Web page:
FDA to Address Increased Use of E-Cigs Among Youth

By | November 18, 2018

With new findings revealing that e-cigarette use has increased from 1.5 million to more than 3.6 million young people within the last year, the Food and Drug Administration (FDA) has proposed new measures against flavored electronic cigarettes, CNN reports.

FDA commissioner Scott Gottlieb, MD, announced the proposals in a statement released on Thursday.

“The changes I seek would protect kids by having all flavored ENDS [electronic nicotine delivery systems] products (other than tobacco, mint and menthol flavors or non-flavored products) sold in age-restricted, in-person locations and, if sold online, under heightened practices for age verification,” Gottlieb said.

Mint- and menthol-flavored e-cigarettes would not be included in the proposal because those are more popular among adults than children, Gottlieb explained.

However, he did recommend additional bans on regular menthol cigarettes and flavored cigars as well as stricter guidelines on products marketed to youth.

“I’m deeply concerned about the availability of menthol-flavored cigarettes,” Gottlieb said. “I believe these menthol-flavored products represent one of the most common and pernicious routes by which kids initiate on combustible cigarettes. Moreover, I believe the menthol products disproportionately and adversely affect underserved communities.”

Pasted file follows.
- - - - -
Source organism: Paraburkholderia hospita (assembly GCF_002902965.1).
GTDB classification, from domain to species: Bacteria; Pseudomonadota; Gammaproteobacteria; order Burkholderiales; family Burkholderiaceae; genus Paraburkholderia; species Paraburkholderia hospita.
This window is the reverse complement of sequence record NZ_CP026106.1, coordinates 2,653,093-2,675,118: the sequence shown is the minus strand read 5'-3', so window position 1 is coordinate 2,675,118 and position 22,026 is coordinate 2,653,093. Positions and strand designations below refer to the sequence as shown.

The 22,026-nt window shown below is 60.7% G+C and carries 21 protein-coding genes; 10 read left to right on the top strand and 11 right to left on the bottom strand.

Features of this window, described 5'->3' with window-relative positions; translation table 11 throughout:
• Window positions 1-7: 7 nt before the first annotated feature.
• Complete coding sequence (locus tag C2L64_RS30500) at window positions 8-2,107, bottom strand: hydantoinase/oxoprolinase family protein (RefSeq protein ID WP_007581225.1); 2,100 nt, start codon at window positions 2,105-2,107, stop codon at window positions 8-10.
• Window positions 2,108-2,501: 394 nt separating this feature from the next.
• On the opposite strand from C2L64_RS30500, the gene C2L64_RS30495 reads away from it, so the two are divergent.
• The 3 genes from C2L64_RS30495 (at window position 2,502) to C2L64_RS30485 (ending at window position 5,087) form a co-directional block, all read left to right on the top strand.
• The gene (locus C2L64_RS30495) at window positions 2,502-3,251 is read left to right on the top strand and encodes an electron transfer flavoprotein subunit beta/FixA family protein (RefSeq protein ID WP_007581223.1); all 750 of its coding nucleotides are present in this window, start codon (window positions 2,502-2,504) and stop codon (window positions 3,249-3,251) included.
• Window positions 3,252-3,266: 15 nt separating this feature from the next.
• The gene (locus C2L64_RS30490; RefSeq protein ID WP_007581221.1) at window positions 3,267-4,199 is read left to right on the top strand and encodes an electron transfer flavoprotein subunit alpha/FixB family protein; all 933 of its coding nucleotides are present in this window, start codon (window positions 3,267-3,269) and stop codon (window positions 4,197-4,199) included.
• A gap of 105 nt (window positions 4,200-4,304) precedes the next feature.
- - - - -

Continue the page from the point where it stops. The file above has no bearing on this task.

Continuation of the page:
Data released by the FDA in conjunction with the Centers for Disease Control and Prevention revealed that one in five high school students vaped in the past month, more than two thirds used flavored products and more than a quarter vaped at least 20 of the last 30 days.

Such findings, along with growing evidence about the harm of e-cigs, caused health experts to express concern that these products could jeopardize the development of kids’ brains, get them addicted to nicotine early in life and act as a gateway to smoking and use of other drugs.

“We’re committed to utilizing the full range of our regulatory authorities to directly target the places kids are getting these products and address the role flavors and marketing are playing,” Gottlieb said. “We will leave no stone unturned,” he said. “This is one of our highest priorities.”

Click here to learn how e-cigs expose users to toxic metals.


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